So I did manage to do some reading last week in between packing boxes, moving boxes and unpacking boxes, and in between all the comfort reading to try and calm me down, I finished this fascinating non-fiction read. But as it’s still all go here, please forgive me if this post is a little shorter than usual!
Anna Fifield is currently the Beijing bureau chief for the Washington Post, but her previous beat was the Koreas and Japan. She’s also worked for the Financial Times in Seoul. The Great Successor is her look at Kim Jong Un – his childhood, his rise to power and what he’s done since he became ruler of North Korea. She’s knowledgable and her sources are people with real experience of the regime. But it’s also incredibly readable – if a little bit terrifying.
Along with pretty much every journalist on the planet, I’ve done a lot of watching of North Korea – particularly since Donald Trump came to power. And this is the best insight I’ve yet found into what might be going through the mind of Kim Jong Un – who is pretty much the same age as me and who might have the power to change the world as we know it if he so chooses. Try not to panic. This is definitely worth trying to get your hands on if you’re interested in international affairs – and if you’ve read some of the books looking at the inside of the Trump White House, this would make an interesting addition to your to-read pile. Equally, this isn’t the first book about the Korean Peninsular that I’ve read – and it would make a great trio with The Birth of South Korean Cool and A Kim Jong Un Production.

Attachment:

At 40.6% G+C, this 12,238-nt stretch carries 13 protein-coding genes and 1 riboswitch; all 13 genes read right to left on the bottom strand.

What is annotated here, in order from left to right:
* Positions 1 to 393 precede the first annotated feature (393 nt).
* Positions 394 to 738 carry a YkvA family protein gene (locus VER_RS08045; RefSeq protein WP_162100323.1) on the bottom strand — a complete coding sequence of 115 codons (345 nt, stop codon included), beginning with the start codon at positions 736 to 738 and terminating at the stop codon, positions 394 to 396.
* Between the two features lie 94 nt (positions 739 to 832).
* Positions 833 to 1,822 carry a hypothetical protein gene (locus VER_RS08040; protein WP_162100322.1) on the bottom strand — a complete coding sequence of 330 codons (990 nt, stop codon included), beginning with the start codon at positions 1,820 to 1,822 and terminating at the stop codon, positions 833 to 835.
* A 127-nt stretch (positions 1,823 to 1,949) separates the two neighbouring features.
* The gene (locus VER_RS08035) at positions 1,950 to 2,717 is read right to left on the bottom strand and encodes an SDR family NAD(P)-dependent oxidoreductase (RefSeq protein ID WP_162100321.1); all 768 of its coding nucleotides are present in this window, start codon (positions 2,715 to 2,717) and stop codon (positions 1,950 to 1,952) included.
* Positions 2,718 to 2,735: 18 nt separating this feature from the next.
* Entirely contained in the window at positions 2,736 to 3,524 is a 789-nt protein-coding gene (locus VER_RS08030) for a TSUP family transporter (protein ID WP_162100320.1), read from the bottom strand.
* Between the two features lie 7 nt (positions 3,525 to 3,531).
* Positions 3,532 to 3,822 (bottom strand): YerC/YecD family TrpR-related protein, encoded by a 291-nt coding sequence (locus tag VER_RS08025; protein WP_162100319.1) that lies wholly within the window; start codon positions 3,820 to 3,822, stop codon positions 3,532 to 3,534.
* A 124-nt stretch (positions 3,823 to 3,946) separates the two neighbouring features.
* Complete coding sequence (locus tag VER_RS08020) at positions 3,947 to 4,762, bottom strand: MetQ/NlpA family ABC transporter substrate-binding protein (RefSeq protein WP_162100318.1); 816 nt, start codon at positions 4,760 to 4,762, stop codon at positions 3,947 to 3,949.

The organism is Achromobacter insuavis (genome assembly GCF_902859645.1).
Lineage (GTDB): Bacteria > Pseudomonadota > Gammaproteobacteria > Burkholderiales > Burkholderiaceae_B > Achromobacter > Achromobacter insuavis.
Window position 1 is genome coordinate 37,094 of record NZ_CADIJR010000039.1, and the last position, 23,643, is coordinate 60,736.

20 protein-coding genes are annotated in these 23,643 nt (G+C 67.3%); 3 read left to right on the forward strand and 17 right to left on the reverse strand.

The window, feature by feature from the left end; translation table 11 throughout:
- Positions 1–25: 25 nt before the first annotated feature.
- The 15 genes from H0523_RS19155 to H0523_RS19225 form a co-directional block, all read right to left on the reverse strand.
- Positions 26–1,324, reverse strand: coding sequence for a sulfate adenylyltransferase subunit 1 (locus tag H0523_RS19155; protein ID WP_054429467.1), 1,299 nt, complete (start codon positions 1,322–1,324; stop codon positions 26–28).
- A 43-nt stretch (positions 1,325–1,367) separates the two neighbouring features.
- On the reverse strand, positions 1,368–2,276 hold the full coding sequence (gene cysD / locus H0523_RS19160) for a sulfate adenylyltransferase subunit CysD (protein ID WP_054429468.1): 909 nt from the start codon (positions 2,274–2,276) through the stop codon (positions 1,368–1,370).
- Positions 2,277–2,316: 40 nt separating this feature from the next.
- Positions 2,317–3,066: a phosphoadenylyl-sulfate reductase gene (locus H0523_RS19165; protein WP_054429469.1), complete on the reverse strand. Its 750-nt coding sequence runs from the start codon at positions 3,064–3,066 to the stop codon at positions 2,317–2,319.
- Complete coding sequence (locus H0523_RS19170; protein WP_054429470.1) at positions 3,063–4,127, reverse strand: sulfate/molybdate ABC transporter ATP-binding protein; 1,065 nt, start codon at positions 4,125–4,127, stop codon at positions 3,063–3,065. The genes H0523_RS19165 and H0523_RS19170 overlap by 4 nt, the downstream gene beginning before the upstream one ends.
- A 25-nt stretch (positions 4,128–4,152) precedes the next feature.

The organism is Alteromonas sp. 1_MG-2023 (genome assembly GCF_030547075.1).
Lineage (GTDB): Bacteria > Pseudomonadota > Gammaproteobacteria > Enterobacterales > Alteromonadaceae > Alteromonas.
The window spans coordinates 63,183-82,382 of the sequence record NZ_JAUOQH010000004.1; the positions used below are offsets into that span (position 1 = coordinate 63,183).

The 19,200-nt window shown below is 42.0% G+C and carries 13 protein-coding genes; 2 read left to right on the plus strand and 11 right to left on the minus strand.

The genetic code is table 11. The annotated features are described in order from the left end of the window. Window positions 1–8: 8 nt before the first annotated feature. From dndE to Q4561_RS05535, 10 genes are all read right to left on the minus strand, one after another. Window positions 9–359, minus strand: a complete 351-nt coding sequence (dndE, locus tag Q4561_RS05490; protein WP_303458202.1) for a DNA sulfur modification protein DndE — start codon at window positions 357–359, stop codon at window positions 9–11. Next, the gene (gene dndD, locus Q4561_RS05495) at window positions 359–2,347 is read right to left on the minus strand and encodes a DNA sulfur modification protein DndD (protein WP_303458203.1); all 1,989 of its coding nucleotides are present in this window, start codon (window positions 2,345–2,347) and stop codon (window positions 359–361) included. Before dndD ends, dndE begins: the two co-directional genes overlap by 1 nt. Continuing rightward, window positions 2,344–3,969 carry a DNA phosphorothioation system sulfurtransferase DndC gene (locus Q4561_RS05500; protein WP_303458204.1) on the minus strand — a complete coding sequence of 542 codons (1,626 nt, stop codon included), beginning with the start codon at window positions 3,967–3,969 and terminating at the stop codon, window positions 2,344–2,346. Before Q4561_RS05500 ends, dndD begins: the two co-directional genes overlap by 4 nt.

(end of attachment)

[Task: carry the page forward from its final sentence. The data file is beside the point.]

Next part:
My copy of The Great Successor came from the Library, but I think it should be available fairly easily – it’s certainly out in Kindle and Kobo and the hardback is out now and available from Book Depository – all though you’ll note the difference in subtitles between the US and British editions!